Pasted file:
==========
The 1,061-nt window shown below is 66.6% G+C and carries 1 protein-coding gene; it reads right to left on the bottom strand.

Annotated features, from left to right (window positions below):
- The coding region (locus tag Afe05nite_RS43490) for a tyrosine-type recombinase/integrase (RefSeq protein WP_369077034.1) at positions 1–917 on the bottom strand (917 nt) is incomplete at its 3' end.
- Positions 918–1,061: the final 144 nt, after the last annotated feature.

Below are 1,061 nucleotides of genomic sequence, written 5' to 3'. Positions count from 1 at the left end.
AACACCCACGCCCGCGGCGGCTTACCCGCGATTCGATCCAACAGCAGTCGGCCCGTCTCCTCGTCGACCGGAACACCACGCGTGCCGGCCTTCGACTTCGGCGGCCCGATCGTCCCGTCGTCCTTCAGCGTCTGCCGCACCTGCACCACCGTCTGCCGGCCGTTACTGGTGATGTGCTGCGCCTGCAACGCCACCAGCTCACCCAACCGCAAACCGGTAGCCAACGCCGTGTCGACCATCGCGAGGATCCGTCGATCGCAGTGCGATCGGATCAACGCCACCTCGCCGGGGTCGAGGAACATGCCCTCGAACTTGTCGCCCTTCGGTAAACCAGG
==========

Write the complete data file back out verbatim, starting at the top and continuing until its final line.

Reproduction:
The 1,061-nt window shown below is 66.6% G+C and carries 1 protein-coding gene; it reads right to left on the bottom strand.

Annotated features, from left to right (window positions below):
- The coding region (locus tag Afe05nite_RS43490) for a tyrosine-type recombinase/integrase (RefSeq protein WP_369077034.1) at positions 1–917 on the bottom strand (917 nt) is incomplete at its 3' end.
- Positions 918–1,061: the final 144 nt, after the last annotated feature.

Below are 1,061 nucleotides of genomic sequence, written 5' to 3'. Positions count from 1 at the left end.
AACACCCACGCCCGCGGCGGCTTACCCGCGATTCGATCCAACAGCAGTCGGCCCGTCTCCTCGTCGACCGGAACACCACGCGTGCCGGCCTTCGACTTCGGCGGCCCGATCGTCCCGTCGTCCTTCAGCGTCTGCCGCACCTGCACCACCGTCTGCCGGCCGTTACTGGTGATGTGCTGCGCCTGCAACGCCACCAGCTCACCCAACCGCAAACCGGTAGCCAACGCCGTGTCGACCATCGCGAGGATCCGTCGATCGCAGTGCGATCGGATCAACGCCACCTCGCCGGGGTCGAGGAACATGCCCTCGAACTTGTCGCCCTTCGGTAAACCAGG